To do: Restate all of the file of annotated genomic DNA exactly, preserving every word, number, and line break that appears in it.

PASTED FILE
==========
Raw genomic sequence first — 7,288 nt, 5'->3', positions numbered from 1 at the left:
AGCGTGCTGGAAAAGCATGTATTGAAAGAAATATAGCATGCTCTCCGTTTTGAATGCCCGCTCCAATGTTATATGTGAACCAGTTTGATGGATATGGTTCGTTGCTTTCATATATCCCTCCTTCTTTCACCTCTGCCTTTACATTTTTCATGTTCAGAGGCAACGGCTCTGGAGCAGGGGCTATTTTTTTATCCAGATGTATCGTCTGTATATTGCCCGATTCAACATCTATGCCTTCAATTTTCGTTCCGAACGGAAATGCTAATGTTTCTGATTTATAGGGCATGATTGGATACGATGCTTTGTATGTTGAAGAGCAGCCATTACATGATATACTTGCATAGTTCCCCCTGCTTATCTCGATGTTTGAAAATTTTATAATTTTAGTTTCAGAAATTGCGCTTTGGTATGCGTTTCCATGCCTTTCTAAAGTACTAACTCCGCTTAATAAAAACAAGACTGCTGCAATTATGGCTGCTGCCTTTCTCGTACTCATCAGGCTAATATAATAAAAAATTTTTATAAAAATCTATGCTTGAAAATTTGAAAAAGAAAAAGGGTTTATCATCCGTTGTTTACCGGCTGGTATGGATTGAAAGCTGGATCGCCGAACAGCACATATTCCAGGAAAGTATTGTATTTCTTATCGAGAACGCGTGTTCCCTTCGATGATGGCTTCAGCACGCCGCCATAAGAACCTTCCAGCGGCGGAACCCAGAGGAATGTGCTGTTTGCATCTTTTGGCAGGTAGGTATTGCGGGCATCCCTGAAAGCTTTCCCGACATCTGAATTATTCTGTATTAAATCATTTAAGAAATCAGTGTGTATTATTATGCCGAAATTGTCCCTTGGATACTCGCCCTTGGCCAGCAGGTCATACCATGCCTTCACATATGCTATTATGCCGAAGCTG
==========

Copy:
Raw genomic sequence first — 7,288 nt, 5'->3', positions numbered from 1 at the left:
AGCGTGCTGGAAAAGCATGTATTGAAAGAAATATAGCATGCTCTCCGTTTTGAATGCCCGCTCCAATGTTATATGTGAACCAGTTTGATGGATATGGTTCGTTGCTTTCATATATCCCTCCTTCTTTCACCTCTGCCTTTACATTTTTCATGTTCAGAGGCAACGGCTCTGGAGCAGGGGCTATTTTTTTATCCAGATGTATCGTCTGTATATTGCCCGATTCAACATCTATGCCTTCAATTTTCGTTCCGAACGGAAATGCTAATGTTTCTGATTTATAGGGCATGATTGGATACGATGCTTTGTATGTTGAAGAGCAGCCATTACATGATATACTTGCATAGTTCCCCCTGCTTATCTCGATGTTTGAAAATTTTATAATTTTAGTTTCAGAAATTGCGCTTTGGTATGCGTTTCCATGCCTTTCTAAAGTACTAACTCCGCTTAATAAAAACAAGACTGCTGCAATTATGGCTGCTGCCTTTCTCGTACTCATCAGGCTAATATAATAAAAAATTTTTATAAAAATCTATGCTTGAAAATTTGAAAAAGAAAAAGGGTTTATCATCCGTTGTTTACCGGCTGGTATGGATTGAAAGCTGGATCGCCGAACAGCACATATTCCAGGAAAGTATTGTATTTCTTATCGAGAACGCGTGTTCCCTTCGATGATGGCTTCAGCACGCCGCCATAAGAACCTTCCAGCGGCGGAACCCAGAGGAATGTGCTGTTTGCATCTTTTGGCAGGTAGGTATTGCGGGCATCCCTGAAAGCTTTCCCGACATCTGAATTATTCTGTATTAAATCATTTAAGAAATCAGTGTGTATTATTATGCCGAAATTGTCCCTTGGATACTCGCCCTTGGCCAGCAGGTCATACCATGCCTTCACATATGCTATTATGCCGAAGCTG